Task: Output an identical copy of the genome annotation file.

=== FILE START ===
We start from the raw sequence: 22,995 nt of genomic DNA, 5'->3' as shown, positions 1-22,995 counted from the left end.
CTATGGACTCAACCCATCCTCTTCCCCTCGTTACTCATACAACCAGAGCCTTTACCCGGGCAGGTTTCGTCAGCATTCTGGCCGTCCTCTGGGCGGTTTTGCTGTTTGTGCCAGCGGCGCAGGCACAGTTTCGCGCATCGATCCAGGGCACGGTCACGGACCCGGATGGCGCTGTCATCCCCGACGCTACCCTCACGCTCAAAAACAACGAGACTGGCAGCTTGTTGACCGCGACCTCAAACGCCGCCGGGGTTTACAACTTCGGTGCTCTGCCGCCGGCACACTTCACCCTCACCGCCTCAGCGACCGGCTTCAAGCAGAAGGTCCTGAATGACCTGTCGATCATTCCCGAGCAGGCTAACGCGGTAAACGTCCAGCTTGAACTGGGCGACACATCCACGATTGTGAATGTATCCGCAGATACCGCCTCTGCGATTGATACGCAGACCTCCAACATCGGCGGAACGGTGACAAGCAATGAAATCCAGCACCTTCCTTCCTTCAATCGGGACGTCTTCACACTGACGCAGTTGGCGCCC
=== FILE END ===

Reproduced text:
We start from the raw sequence: 22,995 nt of genomic DNA, 5'->3' as shown, positions 1-22,995 counted from the left end.
CTATGGACTCAACCCATCCTCTTCCCCTCGTTACTCATACAACCAGAGCCTTTACCCGGGCAGGTTTCGTCAGCATTCTGGCCGTCCTCTGGGCGGTTTTGCTGTTTGTGCCAGCGGCGCAGGCACAGTTTCGCGCATCGATCCAGGGCACGGTCACGGACCCGGATGGCGCTGTCATCCCCGACGCTACCCTCACGCTCAAAAACAACGAGACTGGCAGCTTGTTGACCGCGACCTCAAACGCCGCCGGGGTTTACAACTTCGGTGCTCTGCCGCCGGCACACTTCACCCTCACCGCCTCAGCGACCGGCTTCAAGCAGAAGGTCCTGAATGACCTGTCGATCATTCCCGAGCAGGCTAACGCGGTAAACGTCCAGCTTGAACTGGGCGACACATCCACGATTGTGAATGTATCCGCAGATACCGCCTCTGCGATTGATACGCAGACCTCCAACATCGGCGGAACGGTGACAAGCAATGAAATCCAGCACCTTCCTTCCTTCAATCGGGACGTCTTCACACTGACGCAGTTGGCGCCC